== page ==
CAMBRIDGE -- US Supreme Court Justice Neil M. Gorsuch on Friday extolled the fact that “government can lose in its own courts” in a free society.
Gorsuch, recently confirmed to the high court after being nominated by President Trump, spoke during an event at Harvard to celebrate the Marshall Scholarship program that allows Americans to pursue post-graduate studies in England.
He said both the US and the United Kingdom share common values around the rule of law.
They include the notion that “government can lose in its own courts and accept the judgment of those courts without an army to back up” the rulings, said Gorsuch, prompting applause from guests at the ornate Harvard Art Museums complex.
The remarks from Gorsuch came after some of Trump’s controversial executive orders, including a plan to withhold federal funds from so-called sanctuary cities, have been struck down in the courts. But the new justice didn’t address those controversies on Friday.
The legal setbacks prompted Trump in April to tweet, “See you at the Supreme Court!”
Gorsuch was joined on Friday by Supreme Court Justice Stephen G. Breyer, a former judge on the US Court of Appeals for the First Circuit in Boston.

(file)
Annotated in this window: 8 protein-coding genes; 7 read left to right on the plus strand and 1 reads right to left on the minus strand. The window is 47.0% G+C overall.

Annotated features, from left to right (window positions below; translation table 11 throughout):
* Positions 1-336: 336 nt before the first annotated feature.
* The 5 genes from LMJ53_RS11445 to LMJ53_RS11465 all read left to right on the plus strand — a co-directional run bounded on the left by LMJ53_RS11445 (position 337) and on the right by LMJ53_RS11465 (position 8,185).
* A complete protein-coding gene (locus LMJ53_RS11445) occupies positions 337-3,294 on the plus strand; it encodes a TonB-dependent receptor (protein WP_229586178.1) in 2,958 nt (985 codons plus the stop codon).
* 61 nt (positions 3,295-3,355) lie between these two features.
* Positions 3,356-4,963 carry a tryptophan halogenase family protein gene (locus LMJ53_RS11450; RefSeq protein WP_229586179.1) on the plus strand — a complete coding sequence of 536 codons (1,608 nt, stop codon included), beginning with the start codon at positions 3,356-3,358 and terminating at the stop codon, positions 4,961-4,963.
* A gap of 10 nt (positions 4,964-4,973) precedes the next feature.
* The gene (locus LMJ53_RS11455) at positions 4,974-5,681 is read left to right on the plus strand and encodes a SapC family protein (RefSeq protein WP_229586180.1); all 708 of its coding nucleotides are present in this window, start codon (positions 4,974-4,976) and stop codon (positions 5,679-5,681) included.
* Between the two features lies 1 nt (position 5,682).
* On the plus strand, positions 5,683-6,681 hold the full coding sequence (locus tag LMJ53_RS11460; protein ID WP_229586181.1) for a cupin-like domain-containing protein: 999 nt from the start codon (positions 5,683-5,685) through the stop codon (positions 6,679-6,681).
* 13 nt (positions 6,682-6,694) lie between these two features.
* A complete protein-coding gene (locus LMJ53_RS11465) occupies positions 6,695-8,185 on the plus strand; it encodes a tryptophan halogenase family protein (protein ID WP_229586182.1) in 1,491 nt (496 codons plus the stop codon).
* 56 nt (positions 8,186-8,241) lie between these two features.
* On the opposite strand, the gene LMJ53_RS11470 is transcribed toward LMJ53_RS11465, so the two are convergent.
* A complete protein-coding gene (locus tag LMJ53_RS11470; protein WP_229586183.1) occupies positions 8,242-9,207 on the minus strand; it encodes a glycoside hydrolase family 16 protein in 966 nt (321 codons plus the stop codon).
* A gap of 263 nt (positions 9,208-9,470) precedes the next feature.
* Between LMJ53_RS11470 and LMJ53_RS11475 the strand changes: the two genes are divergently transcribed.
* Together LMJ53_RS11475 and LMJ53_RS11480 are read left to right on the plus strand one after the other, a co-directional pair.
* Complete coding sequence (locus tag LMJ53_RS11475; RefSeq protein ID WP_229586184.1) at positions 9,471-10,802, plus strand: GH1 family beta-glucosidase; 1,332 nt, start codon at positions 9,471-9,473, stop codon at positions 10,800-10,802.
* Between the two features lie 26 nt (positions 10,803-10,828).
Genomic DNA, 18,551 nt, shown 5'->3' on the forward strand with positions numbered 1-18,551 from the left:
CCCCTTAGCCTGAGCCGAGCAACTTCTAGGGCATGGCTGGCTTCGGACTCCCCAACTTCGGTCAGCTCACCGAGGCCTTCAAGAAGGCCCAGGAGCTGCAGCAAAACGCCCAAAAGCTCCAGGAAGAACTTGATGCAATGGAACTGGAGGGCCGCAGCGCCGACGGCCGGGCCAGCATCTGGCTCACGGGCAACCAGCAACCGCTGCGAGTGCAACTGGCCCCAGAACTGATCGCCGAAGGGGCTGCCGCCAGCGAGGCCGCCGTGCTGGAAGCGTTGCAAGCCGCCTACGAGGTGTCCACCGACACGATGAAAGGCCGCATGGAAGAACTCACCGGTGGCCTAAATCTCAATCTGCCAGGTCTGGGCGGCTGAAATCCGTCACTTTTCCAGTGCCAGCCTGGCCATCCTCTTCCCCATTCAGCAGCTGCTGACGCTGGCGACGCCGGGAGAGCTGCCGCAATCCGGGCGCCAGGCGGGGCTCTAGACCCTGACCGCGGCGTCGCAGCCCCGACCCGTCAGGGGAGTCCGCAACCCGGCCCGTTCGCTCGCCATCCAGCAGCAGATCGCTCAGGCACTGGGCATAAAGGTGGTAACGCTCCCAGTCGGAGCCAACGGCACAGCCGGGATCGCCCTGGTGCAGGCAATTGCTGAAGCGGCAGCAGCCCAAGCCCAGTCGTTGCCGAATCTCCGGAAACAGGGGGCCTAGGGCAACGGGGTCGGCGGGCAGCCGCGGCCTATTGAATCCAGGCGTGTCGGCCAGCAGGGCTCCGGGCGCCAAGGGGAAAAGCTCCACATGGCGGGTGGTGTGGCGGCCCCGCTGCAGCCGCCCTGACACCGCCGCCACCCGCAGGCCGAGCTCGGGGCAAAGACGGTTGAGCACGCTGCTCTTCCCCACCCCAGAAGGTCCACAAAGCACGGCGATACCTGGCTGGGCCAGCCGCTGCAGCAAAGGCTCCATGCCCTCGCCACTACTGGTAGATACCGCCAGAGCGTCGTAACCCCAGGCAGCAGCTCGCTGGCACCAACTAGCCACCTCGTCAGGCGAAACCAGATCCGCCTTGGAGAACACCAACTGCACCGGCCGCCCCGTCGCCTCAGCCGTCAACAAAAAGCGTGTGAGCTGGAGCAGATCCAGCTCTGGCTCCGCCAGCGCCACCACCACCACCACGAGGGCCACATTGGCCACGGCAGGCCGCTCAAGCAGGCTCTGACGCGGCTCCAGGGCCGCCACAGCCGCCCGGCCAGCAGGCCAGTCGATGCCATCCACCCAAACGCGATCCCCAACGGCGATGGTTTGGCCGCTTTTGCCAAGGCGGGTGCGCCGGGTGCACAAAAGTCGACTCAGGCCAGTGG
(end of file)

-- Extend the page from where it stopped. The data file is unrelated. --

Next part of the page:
Neither judge mentioned Trump directly during the hourlong panel moderated by Jeffrey Rosen, a journalist and president of the National Constitution Center.
The justices spoke mainly about the shared values of the British and US legal systems and the importance of an independent judiciary.
“Travel elsewhere” in the world, Gorsuch said, suggesting that judges are intimidated in other countries. “See how judges live. See how free they feel to express themselves.”
Breyer repeatedly stressed the importance of cooperation between the United States and the United Kingdom.
He also lamented that many states “hardly have” civics instruction in high schools any longer, adding that public service is vitally important.
Speaking of the Constitution, Breyer said, “it won’t work if you don’t,” drawing more applause from the crowd of former Marshall scholars.
Asked if he felt institutions that protect the rule of law are being threatened by populist forces, Breyer said, “they’re always under threat.”
Gorsuch also referenced the often angry tenor of public discourse in the country.
“I think there is a lot of skepticism about the rule of law,” he said.
Still, he added, he is always heartened by the sight of attorneys on opposing sides of a case shaking hands after battling in court.
“That’s how we resolve our differences in this society,” Gorsuch said.
Both justices studied in England as Marshall scholars, and Gorsuch drew laughter from the crowd when he shared a bizarre anecdote from his time at Oxford.
He recalled meeting a dean for tea and noticing a life-sized nude sex doll in the room.
The dean introduced the doll as Sandy and said that when necessary, “Sandy would supply the answers,” Gorsuch said.
“Did Sandy supply the answers?” Rosen asked.
The justice paused as the guests erupted in laughter and then gave a succinct response.
“Not for me,” Gorsuch said.